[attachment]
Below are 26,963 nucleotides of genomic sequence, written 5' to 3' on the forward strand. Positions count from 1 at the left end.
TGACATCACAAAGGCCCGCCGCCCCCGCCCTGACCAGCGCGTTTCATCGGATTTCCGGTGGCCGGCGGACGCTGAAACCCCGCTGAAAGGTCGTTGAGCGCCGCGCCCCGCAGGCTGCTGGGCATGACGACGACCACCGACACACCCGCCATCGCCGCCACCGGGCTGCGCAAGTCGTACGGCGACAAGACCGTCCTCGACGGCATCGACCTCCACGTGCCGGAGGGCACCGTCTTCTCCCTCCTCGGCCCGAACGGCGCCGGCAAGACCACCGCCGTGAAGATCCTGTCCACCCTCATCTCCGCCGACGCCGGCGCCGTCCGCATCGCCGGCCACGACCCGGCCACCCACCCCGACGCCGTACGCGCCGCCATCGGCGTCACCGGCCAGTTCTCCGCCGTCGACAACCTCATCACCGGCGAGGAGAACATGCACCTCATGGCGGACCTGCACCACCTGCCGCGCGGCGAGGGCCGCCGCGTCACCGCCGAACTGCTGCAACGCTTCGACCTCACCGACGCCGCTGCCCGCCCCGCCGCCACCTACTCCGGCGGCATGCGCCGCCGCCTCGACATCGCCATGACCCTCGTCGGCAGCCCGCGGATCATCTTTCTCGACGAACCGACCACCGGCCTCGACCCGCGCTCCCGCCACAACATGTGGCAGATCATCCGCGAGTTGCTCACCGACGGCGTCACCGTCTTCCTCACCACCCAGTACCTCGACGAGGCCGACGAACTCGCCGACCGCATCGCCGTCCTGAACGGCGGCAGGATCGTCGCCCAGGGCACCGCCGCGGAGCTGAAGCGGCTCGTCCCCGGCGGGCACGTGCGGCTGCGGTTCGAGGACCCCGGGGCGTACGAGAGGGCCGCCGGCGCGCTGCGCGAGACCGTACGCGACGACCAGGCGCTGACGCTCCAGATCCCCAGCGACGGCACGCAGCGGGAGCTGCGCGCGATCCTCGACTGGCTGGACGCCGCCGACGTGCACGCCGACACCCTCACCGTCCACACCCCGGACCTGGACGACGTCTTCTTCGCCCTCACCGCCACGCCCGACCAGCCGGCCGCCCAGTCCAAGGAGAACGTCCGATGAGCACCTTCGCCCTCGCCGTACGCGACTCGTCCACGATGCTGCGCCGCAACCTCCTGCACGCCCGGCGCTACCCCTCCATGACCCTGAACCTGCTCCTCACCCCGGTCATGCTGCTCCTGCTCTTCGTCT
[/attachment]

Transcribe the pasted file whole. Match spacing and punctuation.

Below are 26,963 nucleotides of genomic sequence, written 5' to 3' on the forward strand. Positions count from 1 at the left end.
TGACATCACAAAGGCCCGCCGCCCCCGCCCTGACCAGCGCGTTTCATCGGATTTCCGGTGGCCGGCGGACGCTGAAACCCCGCTGAAAGGTCGTTGAGCGCCGCGCCCCGCAGGCTGCTGGGCATGACGACGACCACCGACACACCCGCCATCGCCGCCACCGGGCTGCGCAAGTCGTACGGCGACAAGACCGTCCTCGACGGCATCGACCTCCACGTGCCGGAGGGCACCGTCTTCTCCCTCCTCGGCCCGAACGGCGCCGGCAAGACCACCGCCGTGAAGATCCTGTCCACCCTCATCTCCGCCGACGCCGGCGCCGTCCGCATCGCCGGCCACGACCCGGCCACCCACCCCGACGCCGTACGCGCCGCCATCGGCGTCACCGGCCAGTTCTCCGCCGTCGACAACCTCATCACCGGCGAGGAGAACATGCACCTCATGGCGGACCTGCACCACCTGCCGCGCGGCGAGGGCCGCCGCGTCACCGCCGAACTGCTGCAACGCTTCGACCTCACCGACGCCGCTGCCCGCCCCGCCGCCACCTACTCCGGCGGCATGCGCCGCCGCCTCGACATCGCCATGACCCTCGTCGGCAGCCCGCGGATCATCTTTCTCGACGAACCGACCACCGGCCTCGACCCGCGCTCCCGCCACAACATGTGGCAGATCATCCGCGAGTTGCTCACCGACGGCGTCACCGTCTTCCTCACCACCCAGTACCTCGACGAGGCCGACGAACTCGCCGACCGCATCGCCGTCCTGAACGGCGGCAGGATCGTCGCCCAGGGCACCGCCGCGGAGCTGAAGCGGCTCGTCCCCGGCGGGCACGTGCGGCTGCGGTTCGAGGACCCCGGGGCGTACGAGAGGGCCGCCGGCGCGCTGCGCGAGACCGTACGCGACGACCAGGCGCTGACGCTCCAGATCCCCAGCGACGGCACGCAGCGGGAGCTGCGCGCGATCCTCGACTGGCTGGACGCCGCCGACGTGCACGCCGACACCCTCACCGTCCACACCCCGGACCTGGACGACGTCTTCTTCGCCCTCACCGCCACGCCCGACCAGCCGGCCGCCCAGTCCAAGGAGAACGTCCGATGAGCACCTTCGCCCTCGCCGTACGCGACTCGTCCACGATGCTGCGCCGCAACCTCCTGCACGCCCGGCGCTACCCCTCCATGACCCTGAACCTGCTCCTCACCCCGGTCATGCTGCTCCTGCTCTTCGTCT